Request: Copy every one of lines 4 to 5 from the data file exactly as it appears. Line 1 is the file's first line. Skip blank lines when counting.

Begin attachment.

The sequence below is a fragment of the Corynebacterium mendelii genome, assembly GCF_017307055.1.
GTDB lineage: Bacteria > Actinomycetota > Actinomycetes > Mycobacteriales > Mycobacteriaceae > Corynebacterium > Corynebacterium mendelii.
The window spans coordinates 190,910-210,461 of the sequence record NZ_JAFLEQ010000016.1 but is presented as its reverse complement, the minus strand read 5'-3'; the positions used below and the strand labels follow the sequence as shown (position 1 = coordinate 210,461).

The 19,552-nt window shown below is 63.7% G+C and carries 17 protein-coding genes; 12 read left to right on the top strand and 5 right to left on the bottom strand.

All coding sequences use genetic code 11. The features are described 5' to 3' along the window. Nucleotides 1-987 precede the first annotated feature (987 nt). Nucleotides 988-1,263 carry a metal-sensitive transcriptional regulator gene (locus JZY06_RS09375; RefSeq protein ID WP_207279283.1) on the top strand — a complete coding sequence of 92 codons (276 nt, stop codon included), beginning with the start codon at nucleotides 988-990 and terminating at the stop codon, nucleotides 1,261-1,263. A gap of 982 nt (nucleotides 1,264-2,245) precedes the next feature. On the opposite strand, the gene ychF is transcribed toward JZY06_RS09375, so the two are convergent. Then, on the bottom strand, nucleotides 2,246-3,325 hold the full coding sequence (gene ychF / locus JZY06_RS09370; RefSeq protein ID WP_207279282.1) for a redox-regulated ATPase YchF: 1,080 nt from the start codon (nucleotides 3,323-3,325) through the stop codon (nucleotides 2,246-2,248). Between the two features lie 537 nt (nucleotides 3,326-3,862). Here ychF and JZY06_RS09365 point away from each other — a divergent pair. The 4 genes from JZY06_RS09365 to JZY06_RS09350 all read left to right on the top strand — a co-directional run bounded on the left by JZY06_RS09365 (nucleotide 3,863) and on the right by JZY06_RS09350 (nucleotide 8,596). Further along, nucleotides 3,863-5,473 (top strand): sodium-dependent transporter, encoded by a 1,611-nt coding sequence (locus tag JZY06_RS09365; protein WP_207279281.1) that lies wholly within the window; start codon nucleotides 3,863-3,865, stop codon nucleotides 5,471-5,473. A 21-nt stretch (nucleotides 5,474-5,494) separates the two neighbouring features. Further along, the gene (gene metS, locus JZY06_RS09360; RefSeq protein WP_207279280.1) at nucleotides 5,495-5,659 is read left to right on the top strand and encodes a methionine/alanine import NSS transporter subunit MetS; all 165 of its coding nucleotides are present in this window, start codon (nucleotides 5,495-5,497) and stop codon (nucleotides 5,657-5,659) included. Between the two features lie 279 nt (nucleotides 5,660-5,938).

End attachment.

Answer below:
The 19,552-nt window shown below is 63.7% G+C and carries 17 protein-coding genes; 12 read left to right on the top strand and 5 right to left on the bottom strand.

All coding sequences use genetic code 11. The features are described 5' to 3' along the window. Nucleotides 1-987 precede the first annotated feature (987 nt). Nucleotides 988-1,263 carry a metal-sensitive transcriptional regulator gene (locus JZY06_RS09375; RefSeq protein ID WP_207279283.1) on the top strand — a complete coding sequence of 92 codons (276 nt, stop codon included), beginning with the start codon at nucleotides 988-990 and terminating at the stop codon, nucleotides 1,261-1,263. A gap of 982 nt (nucleotides 1,264-2,245) precedes the next feature. On the opposite strand, the gene ychF is transcribed toward JZY06_RS09375, so the two are convergent. Then, on the bottom strand, nucleotides 2,246-3,325 hold the full coding sequence (gene ychF / locus JZY06_RS09370; RefSeq protein ID WP_207279282.1) for a redox-regulated ATPase YchF: 1,080 nt from the start codon (nucleotides 3,323-3,325) through the stop codon (nucleotides 2,246-2,248). Between the two features lie 537 nt (nucleotides 3,326-3,862). Here ychF and JZY06_RS09365 point away from each other — a divergent pair. The 4 genes from JZY06_RS09365 to JZY06_RS09350 all read left to right on the top strand — a co-directional run bounded on the left by JZY06_RS09365 (nucleotide 3,863) and on the right by JZY06_RS09350 (nucleotide 8,596). Further along, nucleotides 3,863-5,473 (top strand): sodium-dependent transporter, encoded by a 1,611-nt coding sequence (locus tag JZY06_RS09365; protein WP_207279281.1) that lies wholly within the window; start codon nucleotides 3,863-3,865, stop codon nucleotides 5,471-5,473. A 21-nt stretch (nucleotides 5,474-5,494) separates the two neighbouring features. Further along, the gene (gene metS, locus JZY06_RS09360; RefSeq protein WP_207279280.1) at nucleotides 5,495-5,659 is read left to right on the top strand and encodes a methionine/alanine import NSS transporter subunit MetS; all 165 of its coding nucleotides are present in this window, start codon (nucleotides 5,495-5,497) and stop codon (nucleotides 5,657-5,659) included. Between the two features lie 279 nt (nucleotides 5,660-5,938).